Skip to main content

Rubio: Syrians must feel U.S. support

By Marco Rubio, Special to CNN
March 4, 2013 -- Updated 1519 GMT (2319 HKT)
STORY HIGHLIGHTS
  • Marco Rubio: U.S. must step in with more assistance or other actors will fill void
  • He says Obama's slowness to act to end bloodshed risks increasing instability in region
  • He says U.S. should help moderates get ammunition and training to oust al-Assad
  • Rubio: U.S. should back opposition; the Syrian people will remember U.S. help

Editor's note: Marco Rubio represents Florida in the U.S. Senate. A Republican, he is a member of the Senate Foreign Relations Committee and the Senate Select Committee on Intelligence.

(CNN) -- As the crisis in Syria enters its third year and the death toll exceeds 70,000, America's values and interests are increasingly at risk as others fill the void left by our inaction. I saw this firsthand during a recent trip to the Middle East during which I met with Jordanians, Syrians and Israelis concerned about the fallout of a brutal civil war.

In Jordan, the government and international aid agencies are scrambling to deal with more than 400,000 refugees fleeing the fighting, many of whom are women and children. Meanwhile, our allies in Israel are increasingly concerned about the nightmare scenario of chemical and advanced anti-aircraft weapons falling into the hands of terrorist groups such as Hezbollah or Islamist groups linked to al Qaeda.

In April 2011, when the death toll stood in the low hundreds, I called on President Barack Obama to support the Syrian people's desires for freedom and an end to Syrian President Bashar al-Assad's regime. I proposed a series of measures to immediately isolate al-Assad, including tough economic sanctions and severance of diplomatic ties. Unfortunately, this and similar calls by Democrats and Republicans went unheeded at the time, only to be implemented by this administration months later -- slowly, hesitantly and ineffectually.

There are now two conflicts underway in Syria.

Marco Rubio
Marco Rubio

One is the battle to oust al-Assad. The second is the emerging fight for control of a post-Assad Syria. This latter fight will pit more moderate groups within the armed opposition against Sunni Islamists. We need to ensure that the responsible actors win this battle and that Syria is no longer an ally of Iran and a staging point for destabilizing terror.

America must not turn its back on the Syrian people. Our interests are still served by the rapid resolution of the conflict and the removal of al-Assad from power.

What might a successful Syria strategy look like?

First, we cannot expect Syria's post-Assad rulers to respect our interests and wishes if we are not willing to support them in their fight. While recent reports indicate that the rebels are increasingly in possession of much of the weaponry they have long sought, what they need now is ammunition. We should do everything possible to get moderate elements within the opposition the ammunition, intelligence support, training and other equipment they need to help hasten al-Assad's fall.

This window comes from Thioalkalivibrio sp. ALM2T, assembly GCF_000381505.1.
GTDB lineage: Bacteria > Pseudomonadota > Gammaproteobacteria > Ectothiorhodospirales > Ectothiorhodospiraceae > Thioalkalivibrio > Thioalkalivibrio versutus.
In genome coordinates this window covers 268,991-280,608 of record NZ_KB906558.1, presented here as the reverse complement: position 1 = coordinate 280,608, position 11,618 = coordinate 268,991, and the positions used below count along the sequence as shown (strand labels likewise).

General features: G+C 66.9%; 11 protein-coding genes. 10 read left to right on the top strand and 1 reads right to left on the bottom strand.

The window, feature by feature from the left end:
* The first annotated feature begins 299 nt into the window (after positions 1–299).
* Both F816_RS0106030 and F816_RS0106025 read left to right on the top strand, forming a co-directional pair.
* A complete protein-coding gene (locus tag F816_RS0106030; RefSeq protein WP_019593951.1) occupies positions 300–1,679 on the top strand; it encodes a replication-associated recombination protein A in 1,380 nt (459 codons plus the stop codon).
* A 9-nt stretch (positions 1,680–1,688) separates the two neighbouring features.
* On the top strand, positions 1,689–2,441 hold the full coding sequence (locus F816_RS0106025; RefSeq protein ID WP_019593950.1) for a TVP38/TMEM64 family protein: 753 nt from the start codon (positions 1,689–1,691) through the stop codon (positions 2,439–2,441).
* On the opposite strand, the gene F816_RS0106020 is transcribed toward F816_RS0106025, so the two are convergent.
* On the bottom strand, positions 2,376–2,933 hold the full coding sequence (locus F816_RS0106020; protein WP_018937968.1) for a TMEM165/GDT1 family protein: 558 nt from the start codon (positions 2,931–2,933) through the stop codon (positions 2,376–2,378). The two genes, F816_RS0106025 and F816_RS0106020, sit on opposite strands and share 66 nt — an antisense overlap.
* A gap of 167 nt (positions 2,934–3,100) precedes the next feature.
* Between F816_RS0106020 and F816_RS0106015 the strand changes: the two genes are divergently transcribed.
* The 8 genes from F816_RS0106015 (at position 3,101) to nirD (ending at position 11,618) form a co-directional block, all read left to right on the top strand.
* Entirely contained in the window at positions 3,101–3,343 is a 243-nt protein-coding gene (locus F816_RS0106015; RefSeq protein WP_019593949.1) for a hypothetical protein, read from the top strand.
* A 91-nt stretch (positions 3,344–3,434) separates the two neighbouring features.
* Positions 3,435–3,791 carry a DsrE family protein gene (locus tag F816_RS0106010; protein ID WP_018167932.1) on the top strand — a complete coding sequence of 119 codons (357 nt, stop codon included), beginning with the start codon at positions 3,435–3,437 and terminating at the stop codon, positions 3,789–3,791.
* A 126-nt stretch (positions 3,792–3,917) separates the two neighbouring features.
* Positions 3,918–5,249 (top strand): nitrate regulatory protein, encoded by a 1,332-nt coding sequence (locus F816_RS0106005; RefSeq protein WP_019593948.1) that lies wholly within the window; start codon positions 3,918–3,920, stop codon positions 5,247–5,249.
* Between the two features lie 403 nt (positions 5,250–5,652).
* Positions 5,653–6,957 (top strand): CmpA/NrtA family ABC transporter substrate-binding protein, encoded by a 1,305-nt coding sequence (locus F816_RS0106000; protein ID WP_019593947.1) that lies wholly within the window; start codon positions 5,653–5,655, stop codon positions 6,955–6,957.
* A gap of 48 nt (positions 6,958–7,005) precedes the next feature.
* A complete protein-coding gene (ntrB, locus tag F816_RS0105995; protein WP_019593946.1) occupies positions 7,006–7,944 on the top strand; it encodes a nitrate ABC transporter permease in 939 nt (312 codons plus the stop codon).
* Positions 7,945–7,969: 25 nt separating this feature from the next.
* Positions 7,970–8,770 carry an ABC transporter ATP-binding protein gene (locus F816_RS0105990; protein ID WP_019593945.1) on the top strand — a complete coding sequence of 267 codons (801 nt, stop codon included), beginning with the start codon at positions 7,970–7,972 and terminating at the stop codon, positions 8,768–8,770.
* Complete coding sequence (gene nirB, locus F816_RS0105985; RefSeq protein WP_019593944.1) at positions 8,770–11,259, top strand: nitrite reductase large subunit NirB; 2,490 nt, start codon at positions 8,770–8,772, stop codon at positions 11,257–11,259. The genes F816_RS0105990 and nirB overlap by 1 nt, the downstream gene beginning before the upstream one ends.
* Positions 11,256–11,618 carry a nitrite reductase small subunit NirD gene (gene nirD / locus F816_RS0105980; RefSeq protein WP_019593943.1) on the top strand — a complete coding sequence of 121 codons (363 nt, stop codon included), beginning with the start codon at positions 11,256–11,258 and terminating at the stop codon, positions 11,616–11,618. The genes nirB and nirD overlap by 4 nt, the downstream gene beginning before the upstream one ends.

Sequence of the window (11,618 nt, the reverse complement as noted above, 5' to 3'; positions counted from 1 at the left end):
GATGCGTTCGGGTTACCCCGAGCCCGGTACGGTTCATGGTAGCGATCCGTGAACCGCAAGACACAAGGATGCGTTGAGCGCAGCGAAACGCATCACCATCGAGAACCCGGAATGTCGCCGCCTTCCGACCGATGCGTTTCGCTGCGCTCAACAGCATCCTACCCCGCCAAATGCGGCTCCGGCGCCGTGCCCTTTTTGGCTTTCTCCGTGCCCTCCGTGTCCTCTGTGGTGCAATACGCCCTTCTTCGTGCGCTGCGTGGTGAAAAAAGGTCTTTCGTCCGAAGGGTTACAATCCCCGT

Ghitis: Syrian war is everybody's problem

What should be done with Iran, Syria?
Secy. of State Kerry takes on Syrian war

While some worry that the Syrian opposition is entirely anti-American and made up of radicals, the reality is that Islamist forces remain in the minority. Continued inaction, however, will only empower these anti-American elements of the opposition.

We thus need to work more closely with groups such as the Syrian Opposition Council. The SOC has made great strides in unifying the more reasonable elements of the opposition and attempting to be inclusive of Syria's minorities, but it has suffered from slow and lukewarm support from Washington.

The Obama administration should back their efforts to form a transitional government that can begin to govern rebel-controlled areas of Syria as soon as possible and put to rest any doubts about our support. The additional nonlethal assistance to the SOC and to armed opposition groups announced by Secretary of State John Kerry in Rome on Thursday is a positive step, but much more needs to be done.

Just as the Berlin airlift in the late '40s created a generation of Germans who remembered American support in their hour of need, Syrian children suffering today in refugee camps should understand that the U.S. government and American people care about their plight and are taking action to assist them.